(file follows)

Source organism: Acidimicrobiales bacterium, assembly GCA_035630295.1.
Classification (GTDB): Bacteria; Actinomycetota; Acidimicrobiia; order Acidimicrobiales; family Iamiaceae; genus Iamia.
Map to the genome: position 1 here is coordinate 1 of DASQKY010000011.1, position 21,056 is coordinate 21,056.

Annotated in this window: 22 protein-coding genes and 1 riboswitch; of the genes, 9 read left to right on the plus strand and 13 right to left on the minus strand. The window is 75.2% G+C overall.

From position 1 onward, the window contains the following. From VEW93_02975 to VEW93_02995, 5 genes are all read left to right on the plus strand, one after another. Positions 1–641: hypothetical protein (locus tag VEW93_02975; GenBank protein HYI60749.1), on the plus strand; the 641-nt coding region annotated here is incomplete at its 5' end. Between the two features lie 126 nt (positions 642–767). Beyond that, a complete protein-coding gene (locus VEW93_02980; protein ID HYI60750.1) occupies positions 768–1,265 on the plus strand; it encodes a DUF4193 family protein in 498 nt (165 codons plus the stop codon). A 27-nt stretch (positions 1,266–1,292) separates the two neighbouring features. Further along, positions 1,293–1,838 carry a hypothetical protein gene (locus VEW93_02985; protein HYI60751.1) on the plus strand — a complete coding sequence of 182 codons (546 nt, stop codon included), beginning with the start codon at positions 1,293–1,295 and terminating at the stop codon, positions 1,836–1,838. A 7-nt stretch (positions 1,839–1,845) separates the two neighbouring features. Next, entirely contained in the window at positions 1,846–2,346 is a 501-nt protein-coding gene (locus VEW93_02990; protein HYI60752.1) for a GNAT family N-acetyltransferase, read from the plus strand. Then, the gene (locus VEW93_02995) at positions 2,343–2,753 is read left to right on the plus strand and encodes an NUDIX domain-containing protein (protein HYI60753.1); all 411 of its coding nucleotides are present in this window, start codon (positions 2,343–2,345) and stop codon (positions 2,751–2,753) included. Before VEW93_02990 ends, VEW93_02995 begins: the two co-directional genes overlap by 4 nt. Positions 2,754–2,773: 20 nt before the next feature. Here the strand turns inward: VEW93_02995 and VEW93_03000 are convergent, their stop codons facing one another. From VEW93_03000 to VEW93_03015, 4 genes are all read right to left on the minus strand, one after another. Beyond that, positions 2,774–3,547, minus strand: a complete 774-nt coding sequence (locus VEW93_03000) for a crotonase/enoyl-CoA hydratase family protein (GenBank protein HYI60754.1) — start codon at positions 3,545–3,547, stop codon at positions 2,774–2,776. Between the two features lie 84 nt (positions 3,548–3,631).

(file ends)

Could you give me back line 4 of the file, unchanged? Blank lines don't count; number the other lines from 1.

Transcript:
Annotated in this window: 22 protein-coding genes and 1 riboswitch; of the genes, 9 read left to right on the plus strand and 13 right to left on the minus strand. The window is 75.2% G+C overall.